Happy Thanksgiving America!  We are now in Butare which is in the southern part of Rwanda.  Internet yesterday was very hard to come by and we completed an epic stage (well, I called it a day at 40 miles) but regardless the miles are making it harder to think coherently at the end of the day and sleep is vital due to our early mornings.  I have been keeping notes however and will update more about the smaller things as well as get more photos posted when I’m state-side, promise!  (I could handle staying up until almost midnight while we weren’t riding the stages…but now…sleep is crucial and the internet is too painfully slow!)  I’ve got a great story about my attempt to use my plumbing skills in Kigali (of which I have none) and Bobby’s amazing negotiation skills for 1 banana in the Kigali market.  So…stay tuned!

Again, I cannot emphasize enough the encouragement and support we have received along the way.  It’s amazing to see kids running barefoot up the mountains screaming “courage” and “mizungo” (mizungo is what they call white people, I’m guessing similar to Gringo but they say it with huge smiling faces so we take it as a good thing).

We’ve also been able to race with and get challenged by Rwandan men on bikes up and down the mountains (see photo above – this man kept on telling me “Man United” on Wednesday’s ride, I thought that theme was appropriate for a pre-turkey day ride!).  These men are incredibly strong and super friendly…and give us a run for our money while we’re suffering and panting up these hills.  Their bikes must weigh 35 pounds, are made of solid steel, have rusty chains, AND they’re riding in flip flops.  All the while keeping up with us in our shiny 15 pound carbon fiber bikes, it’s pretty humbling.  Today we actually accumulated about 3 or so guys and had a bit of a group ride going for about 30 or more km, it was brilliant (and yes I’ve been rooming with a British woman for the last week)!

Later on in the ride Phil and Bobby began to race with a guy in an Adidas jump suit, launching attacks and pretty much getting their butts kicked.  So all in all, even though we’re not in the race, we’ve found ways to keep ourselves entertained (Rwanda has plenty of county/city lines to race to!) and have had a great time riding the mountains of Rwanda.

And of course an update on the race standings!  Team Type 1 currently holds the yellow jersey by Joey and Kiel is still in second place after Stage 5 (which ended in a group finish for the relatively “flat” 75k ride).  Kiel pulled out an epic finish again yesterday in Stage 4 with Joey coming in 4th.   As the race announcer says, we’re Team Type 1!  Not Team Type 2 not Team Type 3….BUT TEAM TYPE 1!!! [although I do want to correct him and tell him that well, yes, we are Team Type 2  as well representing the many people living with Type 2 Diabetes and with proper diet and exercise and meds if needed you can conquer the disease AND not to mention our racers on Team Type 2 totally kick ass, but, for the race we’re #1 baby!]

The Peloton vs. The Motley Crew

Hello from about 1000m from the Congo border line!! We are still alive and doing well in Africa. Today’s blog post will be short as internet is hard to come by and we are all exhausted from today’s ride – it was the Queen stage of the tour and the most gruesome ride I’ve ever done. It is amazing though how many people come out to watch and support the riders…you really feel like you’re racing in the Tour de France and our group isn’t even racing! The motivation the Rwandans provide really helps with the climbs.  They shout to us “courage” – with a long “o” and an accent on the “e.”  Yeah, we certainly needed courage to get up the mountains!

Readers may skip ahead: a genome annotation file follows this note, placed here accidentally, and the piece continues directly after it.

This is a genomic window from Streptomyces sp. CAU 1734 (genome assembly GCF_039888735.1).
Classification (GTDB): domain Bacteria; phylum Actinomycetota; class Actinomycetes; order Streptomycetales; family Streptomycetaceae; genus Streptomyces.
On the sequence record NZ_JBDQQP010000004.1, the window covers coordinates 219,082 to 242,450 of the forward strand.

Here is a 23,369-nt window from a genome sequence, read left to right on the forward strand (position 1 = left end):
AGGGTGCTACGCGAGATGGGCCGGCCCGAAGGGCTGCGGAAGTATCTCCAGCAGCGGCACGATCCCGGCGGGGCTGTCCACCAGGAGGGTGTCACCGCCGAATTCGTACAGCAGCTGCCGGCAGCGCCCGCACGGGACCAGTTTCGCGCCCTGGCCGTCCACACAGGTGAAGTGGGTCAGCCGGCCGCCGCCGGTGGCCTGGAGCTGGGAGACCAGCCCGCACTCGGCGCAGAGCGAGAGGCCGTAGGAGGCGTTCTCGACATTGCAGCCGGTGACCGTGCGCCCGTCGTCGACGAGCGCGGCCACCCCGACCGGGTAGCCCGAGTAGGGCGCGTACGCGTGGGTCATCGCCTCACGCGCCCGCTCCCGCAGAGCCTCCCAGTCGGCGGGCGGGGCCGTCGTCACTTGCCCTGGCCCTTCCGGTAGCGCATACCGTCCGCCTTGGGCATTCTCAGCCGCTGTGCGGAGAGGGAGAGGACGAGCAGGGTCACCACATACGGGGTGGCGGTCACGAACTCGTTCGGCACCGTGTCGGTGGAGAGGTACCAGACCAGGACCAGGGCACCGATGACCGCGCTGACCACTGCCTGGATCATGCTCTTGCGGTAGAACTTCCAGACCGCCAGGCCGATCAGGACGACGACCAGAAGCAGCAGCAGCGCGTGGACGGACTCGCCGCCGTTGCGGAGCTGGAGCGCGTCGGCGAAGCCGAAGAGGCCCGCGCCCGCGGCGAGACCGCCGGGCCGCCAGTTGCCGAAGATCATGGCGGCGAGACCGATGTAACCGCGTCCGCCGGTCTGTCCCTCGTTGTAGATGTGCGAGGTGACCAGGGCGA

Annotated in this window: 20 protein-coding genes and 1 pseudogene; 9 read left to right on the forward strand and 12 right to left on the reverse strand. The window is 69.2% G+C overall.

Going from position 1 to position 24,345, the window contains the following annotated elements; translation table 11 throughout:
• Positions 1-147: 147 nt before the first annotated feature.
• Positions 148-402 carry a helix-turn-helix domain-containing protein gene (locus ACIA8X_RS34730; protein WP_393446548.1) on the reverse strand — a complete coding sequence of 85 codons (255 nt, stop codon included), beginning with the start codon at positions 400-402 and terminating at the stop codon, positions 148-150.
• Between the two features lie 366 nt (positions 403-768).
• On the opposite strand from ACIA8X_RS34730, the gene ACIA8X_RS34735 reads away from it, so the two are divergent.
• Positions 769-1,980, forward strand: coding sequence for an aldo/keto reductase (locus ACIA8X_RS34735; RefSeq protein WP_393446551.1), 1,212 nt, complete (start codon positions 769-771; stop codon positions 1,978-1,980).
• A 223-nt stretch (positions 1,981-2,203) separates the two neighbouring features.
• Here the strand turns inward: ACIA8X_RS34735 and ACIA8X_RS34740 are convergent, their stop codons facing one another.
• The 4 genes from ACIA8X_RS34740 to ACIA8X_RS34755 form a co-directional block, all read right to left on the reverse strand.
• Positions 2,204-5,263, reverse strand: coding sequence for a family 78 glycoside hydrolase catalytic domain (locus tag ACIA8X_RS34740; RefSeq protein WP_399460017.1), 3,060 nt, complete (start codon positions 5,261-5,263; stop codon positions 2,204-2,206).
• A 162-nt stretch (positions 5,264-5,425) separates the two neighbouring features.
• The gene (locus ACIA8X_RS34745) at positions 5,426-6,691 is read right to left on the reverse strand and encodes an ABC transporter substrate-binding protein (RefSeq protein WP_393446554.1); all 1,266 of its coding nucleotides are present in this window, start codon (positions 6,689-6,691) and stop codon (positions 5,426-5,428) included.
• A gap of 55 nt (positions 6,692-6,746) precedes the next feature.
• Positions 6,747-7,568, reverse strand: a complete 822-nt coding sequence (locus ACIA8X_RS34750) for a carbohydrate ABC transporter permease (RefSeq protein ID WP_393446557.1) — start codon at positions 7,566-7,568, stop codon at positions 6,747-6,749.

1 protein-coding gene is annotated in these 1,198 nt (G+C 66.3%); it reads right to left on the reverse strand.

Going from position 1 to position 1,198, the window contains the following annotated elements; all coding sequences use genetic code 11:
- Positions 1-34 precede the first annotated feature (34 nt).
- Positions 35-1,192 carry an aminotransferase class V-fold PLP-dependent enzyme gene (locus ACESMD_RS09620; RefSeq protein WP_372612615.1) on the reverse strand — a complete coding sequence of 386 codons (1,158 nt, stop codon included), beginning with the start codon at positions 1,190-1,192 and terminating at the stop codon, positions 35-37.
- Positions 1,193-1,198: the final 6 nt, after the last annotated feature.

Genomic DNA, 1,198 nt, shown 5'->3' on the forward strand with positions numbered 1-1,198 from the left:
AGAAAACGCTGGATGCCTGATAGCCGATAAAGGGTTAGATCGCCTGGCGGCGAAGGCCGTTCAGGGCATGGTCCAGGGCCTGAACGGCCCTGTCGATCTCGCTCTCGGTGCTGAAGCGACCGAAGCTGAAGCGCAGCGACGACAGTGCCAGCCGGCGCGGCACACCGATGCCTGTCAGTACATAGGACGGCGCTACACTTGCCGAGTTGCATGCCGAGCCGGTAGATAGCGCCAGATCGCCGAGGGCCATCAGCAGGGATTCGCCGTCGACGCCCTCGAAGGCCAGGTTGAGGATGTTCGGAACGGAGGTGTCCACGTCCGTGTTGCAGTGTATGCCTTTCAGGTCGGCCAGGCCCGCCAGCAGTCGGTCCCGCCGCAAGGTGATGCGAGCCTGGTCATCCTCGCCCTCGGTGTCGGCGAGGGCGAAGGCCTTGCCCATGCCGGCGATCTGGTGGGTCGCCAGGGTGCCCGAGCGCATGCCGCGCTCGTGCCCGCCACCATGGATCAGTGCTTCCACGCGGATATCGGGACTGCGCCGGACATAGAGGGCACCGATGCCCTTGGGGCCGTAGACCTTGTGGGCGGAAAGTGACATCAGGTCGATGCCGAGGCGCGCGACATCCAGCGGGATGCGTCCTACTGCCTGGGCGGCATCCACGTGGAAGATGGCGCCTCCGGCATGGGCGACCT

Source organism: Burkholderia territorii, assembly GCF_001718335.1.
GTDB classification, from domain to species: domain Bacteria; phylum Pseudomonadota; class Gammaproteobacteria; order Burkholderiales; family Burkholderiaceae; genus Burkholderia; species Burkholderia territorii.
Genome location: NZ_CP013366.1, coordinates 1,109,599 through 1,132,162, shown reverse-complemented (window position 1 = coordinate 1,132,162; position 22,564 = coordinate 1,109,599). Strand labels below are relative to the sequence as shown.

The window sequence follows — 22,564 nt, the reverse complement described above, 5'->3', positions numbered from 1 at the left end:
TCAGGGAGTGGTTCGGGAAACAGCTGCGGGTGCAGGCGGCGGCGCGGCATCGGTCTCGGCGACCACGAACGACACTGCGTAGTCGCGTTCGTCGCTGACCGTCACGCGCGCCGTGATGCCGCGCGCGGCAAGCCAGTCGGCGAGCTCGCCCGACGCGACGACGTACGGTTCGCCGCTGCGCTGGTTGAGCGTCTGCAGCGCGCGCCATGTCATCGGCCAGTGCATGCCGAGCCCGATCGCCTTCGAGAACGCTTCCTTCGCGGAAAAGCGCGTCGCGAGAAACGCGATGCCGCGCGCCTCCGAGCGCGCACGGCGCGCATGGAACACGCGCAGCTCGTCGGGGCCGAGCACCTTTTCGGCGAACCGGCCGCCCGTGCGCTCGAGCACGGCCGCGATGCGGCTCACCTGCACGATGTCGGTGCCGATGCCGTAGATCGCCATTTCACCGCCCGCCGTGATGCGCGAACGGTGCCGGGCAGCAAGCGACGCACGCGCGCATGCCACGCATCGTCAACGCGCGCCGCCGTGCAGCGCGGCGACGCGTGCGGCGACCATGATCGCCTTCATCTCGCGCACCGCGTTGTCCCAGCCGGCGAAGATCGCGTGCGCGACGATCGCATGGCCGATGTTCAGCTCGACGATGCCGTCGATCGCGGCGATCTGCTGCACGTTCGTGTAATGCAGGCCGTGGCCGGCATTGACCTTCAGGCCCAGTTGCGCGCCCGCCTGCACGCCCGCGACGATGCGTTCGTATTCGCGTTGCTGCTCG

But the point of today’s blog is to give a little shout out to our safari follow car (it’s an old GIGANTIC land cruiser)….photos to come and when our riders haven’t called it a day, it’s filled with our driver Claude, Chris our amazing mechanic/saving grace, Dr. Edelman, JR Richards, and Min our photographer.  Well today a few of us decided to call it a day early…since really we have 4 more days to go in this stage race.  Go to the tour website and see for yourself: http://en.tourofrwanda.com/  One by one we pile into the car until only Phil, Brandon and Mandy are left and it’s literally POURING down rain. Our safari wagon as you can tell from the photo has a pop up roof and with all the bikes loaded in we could not get the roof closed completely.  In order to keep dry Min McGuiver’ed her umbrella to keep us all dry.  We took turns holding it up and the rain subsided but it definitely made for a few interesting moments!!
In other news and probably most importantly….TEAM TYPE 1 is KICKING ASS in the Tour of Rwanda!  Kiel has won the first 3 stages and Joey won today’s Queen stage in an amazing attack on a group of riders 3 minutes ahead of him….caught them at the end and pulled out in front to win the stage by almost a minute!  Check out www.cyclingnews.com for more coverage!
Happy almost Thanksgiving!

The Impact of Life in Rwanda

For all that it has been through in the past, Rwanda is a really great place. I first came here for the Tour of Rwanda in November last year and really had a great experience. Fortunately, I was able to return again this year and it is already starting to be another great trip.